Dr. Horwitz argues that despite some other beliefs, situations like Hurricane Sandy do not boost the economy. The resources used in the rebuilding effort could instead be used for other kinds of things.

The third piece of advice from the speaker was “Local Isn’t Necessarily Better.” Dr. Horwitz noted that in some cases buying local is better, but the main thing that will help the economy is if consumers buy the best products at the best possible prices.

“One reason for that is if I can find something cheaper on the internet than locally, the money I save there I can actually spend locally on something else. In other words, I’m better off. I’ve got both the thing I want cheaper and something else,” he explained.

“Even with big companies like Walmart, one thing we have to remember is that they’re local too. The 400 people that work in that Walmart on Route 11, that’s our community. The people who manage it are our community as well. So part of buying local often means buying from chains. The best message that you can send to people to improve local economies is that you tell people to buy the best product you can at the best price. That’s what going to help put the pressure on local businesses to be the best that they can.”

“Creating Jobs is not Creating Value” was the penultimate talking point raised by the economist. “It’s easy to create jobs. I could create tons of jobs in St. Lawrence County right now,” Mr. Horwitz said.

He claimed that in a struggling economy, creating value, not creating jobs should be the primary focus.

“It’s not about creating jobs. It’s not about creating work. It’s about creating value. In fact, what good economies do is in some sense destroy jobs, jobs that we don’t need any more. The more we can produce without using human labor, the better off we are,” Dr. Horwitz argued.

“For example, 100 years ago, about 40 percent of Americans were engaged in agriculture in some form or another. Fast forward to today, that number is less than 2 percent. We destroyed tons of agriculture jobs. Yet our farms are more productive than they’ve ever been and we feed more people than we ever have before.”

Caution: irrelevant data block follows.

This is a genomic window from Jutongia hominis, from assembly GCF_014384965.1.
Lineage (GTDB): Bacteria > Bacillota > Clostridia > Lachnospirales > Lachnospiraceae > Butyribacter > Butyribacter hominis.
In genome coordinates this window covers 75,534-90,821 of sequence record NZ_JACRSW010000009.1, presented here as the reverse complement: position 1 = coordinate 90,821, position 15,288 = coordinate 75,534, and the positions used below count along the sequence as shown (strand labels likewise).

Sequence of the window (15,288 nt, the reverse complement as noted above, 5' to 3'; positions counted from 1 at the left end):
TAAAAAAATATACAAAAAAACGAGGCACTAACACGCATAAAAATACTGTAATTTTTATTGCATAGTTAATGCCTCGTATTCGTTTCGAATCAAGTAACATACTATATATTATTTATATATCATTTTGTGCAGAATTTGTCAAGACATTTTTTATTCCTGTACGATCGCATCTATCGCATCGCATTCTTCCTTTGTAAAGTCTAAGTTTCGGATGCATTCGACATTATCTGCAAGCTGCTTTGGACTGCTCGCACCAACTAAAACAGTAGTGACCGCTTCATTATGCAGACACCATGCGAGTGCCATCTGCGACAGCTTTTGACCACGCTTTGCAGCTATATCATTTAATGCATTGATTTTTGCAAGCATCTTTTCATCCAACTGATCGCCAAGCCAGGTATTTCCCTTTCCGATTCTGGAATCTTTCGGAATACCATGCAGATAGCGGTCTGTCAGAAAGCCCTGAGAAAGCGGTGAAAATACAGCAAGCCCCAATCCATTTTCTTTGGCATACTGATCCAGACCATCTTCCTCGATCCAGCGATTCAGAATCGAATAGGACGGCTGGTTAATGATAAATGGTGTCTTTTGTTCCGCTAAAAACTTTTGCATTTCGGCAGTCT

Before concluding his presentation, Dr. Horwitz talked about his last subject, “Living Wages (and Zoning and Licensing Laws) Prevent People from Making a Living.”

“You can’t make people more productive by forcing people to give them a higher wage. Minimum wage laws are minimum productivity laws. It basically says, ‘You won’t get hired unless you can produce this much.’ But what about the people who can’t produce that much? They would get hired if we didn’t have minimum wage laws,” Dr. Horwitz said.

He concluded that the more hoops that people trying to get a job have to jump through the more difficult it will be for them.

Dr. Horwitz wrapped up his talk by sharing some advice with town and village elected officials.

“The people who elected and appointed you are just like you. They’re smart, they’re creative and they find ways to create value. They can find ways to create jobs, they can find ways to create wealth for the fellow citizens,” he said.

“It’s often the case that what we need to do is just to give them those opportunities to release that and to give them the chance to show what they can do. The north country is full of creative, smart, entrepreneurial people, and I think if you give them the chance they can create a really vibrant regional economy.”